February 26, 2016
The difference between the taxes you owe, your withholdings, and your refund
It's February, and it's at this time that I hear a lot of people talking about refunds on their taxes. Or maybe they owe more. And although I'm not really all that interested in taxes, I can often tell that many people don't know the difference between the taxes that they pay, their withholdings, and their refund.
If you're a neighbor of mine, in the USA, you pay income taxes based on how much money you earn a year. At the beginning of the year, you have an opportunity to fill out a form that calculates what you should owe at the end of the year. Of course, the government doesn't wait until the end of the year to collect, they take a bit out of each paycheck. The money that they withhold from each paycheck is called your withholdings. If, at the end of the year, after all of the calculations are done, that amount turns out to be exactly right, you're done. If too much money was withheld, they give you back the difference. If too little money was withheld, they ask for more.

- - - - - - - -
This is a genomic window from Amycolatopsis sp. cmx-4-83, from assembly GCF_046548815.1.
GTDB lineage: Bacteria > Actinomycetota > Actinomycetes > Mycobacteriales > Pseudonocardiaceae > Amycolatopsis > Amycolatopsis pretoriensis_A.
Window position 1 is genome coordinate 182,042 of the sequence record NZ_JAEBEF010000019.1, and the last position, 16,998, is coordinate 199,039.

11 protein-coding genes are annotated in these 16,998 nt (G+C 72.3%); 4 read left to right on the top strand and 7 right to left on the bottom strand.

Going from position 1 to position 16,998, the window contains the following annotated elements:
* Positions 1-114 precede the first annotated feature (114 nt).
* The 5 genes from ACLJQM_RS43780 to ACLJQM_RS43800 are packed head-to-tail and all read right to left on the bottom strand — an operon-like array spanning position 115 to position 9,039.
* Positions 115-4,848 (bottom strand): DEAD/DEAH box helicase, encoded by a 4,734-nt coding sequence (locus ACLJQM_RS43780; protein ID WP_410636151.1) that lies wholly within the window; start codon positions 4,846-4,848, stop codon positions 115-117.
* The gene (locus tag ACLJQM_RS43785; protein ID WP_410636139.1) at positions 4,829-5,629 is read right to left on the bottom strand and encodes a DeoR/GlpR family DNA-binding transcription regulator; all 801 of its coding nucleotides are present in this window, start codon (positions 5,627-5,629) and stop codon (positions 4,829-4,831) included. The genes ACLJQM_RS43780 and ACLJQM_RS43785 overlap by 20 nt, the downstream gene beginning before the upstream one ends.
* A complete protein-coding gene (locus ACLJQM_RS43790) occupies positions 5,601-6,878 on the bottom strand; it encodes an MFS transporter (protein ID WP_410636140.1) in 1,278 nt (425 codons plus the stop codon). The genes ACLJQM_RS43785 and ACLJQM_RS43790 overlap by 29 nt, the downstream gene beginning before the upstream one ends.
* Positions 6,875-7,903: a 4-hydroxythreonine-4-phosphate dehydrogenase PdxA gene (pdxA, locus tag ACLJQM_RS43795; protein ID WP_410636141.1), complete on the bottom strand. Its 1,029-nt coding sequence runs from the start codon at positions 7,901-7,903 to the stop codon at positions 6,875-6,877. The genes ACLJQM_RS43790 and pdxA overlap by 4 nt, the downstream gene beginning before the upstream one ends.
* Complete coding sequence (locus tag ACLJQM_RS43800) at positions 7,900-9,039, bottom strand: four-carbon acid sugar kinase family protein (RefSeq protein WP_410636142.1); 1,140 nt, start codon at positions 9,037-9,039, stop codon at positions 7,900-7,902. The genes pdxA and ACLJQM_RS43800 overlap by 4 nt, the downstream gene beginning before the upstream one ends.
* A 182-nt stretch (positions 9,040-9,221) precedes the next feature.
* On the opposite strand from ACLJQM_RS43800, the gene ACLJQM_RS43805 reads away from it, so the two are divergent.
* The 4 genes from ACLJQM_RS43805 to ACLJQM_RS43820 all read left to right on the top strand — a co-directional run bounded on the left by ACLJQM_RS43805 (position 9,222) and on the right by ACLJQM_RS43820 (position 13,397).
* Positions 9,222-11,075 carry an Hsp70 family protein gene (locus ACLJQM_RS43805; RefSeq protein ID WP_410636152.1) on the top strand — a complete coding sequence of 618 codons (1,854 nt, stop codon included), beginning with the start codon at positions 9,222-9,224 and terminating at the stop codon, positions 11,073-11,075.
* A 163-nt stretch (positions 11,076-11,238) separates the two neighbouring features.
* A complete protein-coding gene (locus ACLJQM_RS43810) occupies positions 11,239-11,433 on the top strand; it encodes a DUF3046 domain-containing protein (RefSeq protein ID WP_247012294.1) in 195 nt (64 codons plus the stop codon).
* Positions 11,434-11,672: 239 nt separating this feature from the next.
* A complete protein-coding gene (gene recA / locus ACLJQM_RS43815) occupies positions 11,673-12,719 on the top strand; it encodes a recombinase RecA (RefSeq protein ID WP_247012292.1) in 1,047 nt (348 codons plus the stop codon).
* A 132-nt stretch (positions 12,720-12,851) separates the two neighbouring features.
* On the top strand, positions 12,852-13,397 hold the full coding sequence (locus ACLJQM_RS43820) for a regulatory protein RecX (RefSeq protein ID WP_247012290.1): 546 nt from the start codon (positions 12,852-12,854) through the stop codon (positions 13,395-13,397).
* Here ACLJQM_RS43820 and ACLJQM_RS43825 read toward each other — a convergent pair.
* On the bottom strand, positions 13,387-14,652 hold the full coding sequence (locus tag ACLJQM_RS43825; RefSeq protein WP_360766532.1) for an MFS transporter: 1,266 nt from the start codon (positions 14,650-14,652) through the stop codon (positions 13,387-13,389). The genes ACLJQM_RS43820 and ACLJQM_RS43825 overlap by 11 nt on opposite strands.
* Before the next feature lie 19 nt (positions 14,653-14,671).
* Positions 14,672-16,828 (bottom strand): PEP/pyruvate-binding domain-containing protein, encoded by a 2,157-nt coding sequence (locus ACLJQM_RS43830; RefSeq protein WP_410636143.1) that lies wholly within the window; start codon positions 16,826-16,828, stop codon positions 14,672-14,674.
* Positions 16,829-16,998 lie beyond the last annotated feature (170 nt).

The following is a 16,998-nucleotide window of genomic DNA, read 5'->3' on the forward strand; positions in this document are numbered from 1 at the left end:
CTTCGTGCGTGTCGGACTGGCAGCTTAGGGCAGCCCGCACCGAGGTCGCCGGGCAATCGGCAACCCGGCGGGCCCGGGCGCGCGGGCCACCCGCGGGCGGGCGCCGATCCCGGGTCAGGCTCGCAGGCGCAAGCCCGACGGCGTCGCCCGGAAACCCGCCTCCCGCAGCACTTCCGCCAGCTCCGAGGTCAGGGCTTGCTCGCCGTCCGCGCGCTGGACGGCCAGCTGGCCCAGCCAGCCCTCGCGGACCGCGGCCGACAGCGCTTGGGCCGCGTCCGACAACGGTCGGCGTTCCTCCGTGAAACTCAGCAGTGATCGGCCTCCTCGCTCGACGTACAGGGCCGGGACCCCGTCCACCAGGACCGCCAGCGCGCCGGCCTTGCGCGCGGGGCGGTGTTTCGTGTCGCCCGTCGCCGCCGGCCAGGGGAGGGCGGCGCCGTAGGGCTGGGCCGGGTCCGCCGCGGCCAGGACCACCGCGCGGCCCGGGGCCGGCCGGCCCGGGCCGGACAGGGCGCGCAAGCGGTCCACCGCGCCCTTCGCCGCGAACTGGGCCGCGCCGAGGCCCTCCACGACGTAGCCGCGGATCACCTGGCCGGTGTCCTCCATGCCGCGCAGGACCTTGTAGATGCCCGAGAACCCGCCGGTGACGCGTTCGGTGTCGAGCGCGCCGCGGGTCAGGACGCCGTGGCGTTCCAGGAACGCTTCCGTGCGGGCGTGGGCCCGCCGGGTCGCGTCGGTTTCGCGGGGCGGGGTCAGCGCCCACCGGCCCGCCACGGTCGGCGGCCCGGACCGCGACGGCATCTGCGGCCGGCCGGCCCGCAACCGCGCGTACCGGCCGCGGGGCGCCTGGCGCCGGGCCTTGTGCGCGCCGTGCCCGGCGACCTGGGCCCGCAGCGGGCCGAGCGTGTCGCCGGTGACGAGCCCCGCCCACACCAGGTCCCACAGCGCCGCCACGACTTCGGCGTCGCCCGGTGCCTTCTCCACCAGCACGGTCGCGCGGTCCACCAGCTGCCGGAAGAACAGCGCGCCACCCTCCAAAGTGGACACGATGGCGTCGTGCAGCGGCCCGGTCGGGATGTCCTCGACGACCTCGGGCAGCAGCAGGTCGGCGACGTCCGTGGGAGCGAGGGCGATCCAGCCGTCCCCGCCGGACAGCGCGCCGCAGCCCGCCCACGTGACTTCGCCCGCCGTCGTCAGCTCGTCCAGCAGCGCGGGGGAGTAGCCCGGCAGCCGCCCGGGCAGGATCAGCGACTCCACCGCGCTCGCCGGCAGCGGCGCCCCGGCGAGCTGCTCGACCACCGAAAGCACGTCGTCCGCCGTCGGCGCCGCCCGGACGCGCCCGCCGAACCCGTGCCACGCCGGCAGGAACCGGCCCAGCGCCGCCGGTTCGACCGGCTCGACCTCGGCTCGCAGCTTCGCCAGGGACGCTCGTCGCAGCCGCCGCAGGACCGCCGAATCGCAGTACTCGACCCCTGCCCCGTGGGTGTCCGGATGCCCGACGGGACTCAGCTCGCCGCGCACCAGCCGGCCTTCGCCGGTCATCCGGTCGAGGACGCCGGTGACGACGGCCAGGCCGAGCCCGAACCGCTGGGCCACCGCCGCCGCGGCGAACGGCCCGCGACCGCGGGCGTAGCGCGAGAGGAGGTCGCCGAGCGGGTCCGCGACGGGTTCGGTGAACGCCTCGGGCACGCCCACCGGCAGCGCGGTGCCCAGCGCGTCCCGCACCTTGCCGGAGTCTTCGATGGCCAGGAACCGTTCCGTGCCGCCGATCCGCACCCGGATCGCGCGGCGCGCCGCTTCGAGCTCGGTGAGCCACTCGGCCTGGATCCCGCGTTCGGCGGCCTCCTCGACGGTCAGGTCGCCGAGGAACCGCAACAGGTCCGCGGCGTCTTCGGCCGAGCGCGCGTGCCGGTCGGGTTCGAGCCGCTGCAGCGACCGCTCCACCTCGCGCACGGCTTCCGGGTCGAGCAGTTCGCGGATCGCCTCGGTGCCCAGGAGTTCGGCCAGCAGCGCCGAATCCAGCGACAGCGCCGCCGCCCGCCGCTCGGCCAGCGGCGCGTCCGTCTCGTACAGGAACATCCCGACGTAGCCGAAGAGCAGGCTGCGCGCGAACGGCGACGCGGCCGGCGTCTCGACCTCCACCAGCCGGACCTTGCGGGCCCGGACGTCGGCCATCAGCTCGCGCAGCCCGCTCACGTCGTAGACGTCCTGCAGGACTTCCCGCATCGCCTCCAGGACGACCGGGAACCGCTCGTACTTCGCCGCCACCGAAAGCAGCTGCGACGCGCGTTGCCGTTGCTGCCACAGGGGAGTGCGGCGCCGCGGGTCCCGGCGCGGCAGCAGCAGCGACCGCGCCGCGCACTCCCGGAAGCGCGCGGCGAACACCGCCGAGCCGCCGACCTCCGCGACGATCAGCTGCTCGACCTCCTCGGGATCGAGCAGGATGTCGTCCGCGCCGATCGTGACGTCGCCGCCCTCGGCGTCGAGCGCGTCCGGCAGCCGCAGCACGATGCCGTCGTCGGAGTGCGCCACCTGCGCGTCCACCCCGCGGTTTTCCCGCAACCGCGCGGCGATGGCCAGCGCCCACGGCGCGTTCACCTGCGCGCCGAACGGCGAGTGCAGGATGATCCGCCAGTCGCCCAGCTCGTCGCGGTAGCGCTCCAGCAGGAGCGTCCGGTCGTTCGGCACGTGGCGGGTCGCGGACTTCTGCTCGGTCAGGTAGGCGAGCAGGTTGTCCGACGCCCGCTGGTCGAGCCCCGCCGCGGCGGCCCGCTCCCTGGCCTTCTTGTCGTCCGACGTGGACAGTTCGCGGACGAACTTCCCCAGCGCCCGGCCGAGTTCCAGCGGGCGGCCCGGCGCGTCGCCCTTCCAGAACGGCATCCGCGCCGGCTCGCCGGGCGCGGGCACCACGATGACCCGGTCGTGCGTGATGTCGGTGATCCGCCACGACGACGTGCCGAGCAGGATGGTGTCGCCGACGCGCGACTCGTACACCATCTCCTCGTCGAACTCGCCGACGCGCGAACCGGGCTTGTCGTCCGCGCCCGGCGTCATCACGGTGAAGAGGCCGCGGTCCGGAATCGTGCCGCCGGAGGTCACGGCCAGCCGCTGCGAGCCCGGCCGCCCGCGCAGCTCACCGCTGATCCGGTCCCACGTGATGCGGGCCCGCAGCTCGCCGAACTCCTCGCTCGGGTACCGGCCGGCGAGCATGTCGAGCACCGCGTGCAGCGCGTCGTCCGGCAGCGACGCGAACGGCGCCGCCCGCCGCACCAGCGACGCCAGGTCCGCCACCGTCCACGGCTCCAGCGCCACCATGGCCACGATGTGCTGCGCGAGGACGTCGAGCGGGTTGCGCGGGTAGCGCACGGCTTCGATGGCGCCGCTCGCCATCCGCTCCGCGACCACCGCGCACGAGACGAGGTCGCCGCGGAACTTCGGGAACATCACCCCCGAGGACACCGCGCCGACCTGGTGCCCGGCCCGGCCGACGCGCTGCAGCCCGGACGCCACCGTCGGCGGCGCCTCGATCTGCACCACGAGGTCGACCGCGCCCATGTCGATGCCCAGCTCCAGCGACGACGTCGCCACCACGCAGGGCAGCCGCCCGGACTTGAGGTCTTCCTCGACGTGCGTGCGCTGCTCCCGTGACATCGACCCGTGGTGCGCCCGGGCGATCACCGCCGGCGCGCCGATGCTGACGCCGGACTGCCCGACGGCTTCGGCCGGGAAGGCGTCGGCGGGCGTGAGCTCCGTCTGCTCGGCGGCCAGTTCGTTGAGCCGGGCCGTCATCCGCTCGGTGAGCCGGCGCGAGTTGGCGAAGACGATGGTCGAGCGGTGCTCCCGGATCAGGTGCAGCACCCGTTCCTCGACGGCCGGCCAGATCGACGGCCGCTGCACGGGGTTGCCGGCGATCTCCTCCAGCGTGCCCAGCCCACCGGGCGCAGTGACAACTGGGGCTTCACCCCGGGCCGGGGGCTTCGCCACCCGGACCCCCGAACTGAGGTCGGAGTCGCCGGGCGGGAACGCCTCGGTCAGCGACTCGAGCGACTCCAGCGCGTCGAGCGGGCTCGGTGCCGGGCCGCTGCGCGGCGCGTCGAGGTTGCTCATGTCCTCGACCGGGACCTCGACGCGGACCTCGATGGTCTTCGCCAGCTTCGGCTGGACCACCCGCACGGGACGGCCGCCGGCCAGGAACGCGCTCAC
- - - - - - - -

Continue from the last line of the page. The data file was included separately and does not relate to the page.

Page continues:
If you're new to the experience of getting a paycheck, you want to be absolutely sure that there is enough money withheld. If there isn't, not only do you have to pay the rest of the money, there's a penalty. After you've done a year or two of taxes, you should be able to get a good feel for what's about right. Your goal, of course, is to give them only the bare minimum legally required, and keep the rest for yourself, all year.
Where it gets for confusing for a lot of people is that they are looking at that check at the end of year, and nothing else. What they should be looking at is their total income, then the amount on the income tax form that says "total taxes". Whether you withhold a little or a lot during the year doesn't change the percentage of taxes you pay on your income.
This all has nothing to do with being good at math, believe me, I'm not. I've seen people do amazing stuff, like calculating point spreads on football games, or figuring out odds at racetracks. Now that takes some math skill! I guess that understanding how much you pay in taxes really doesn't interest a lot of people, but since it adds up to so much money, I just kind'a wonder why?
Posted by Brad Hall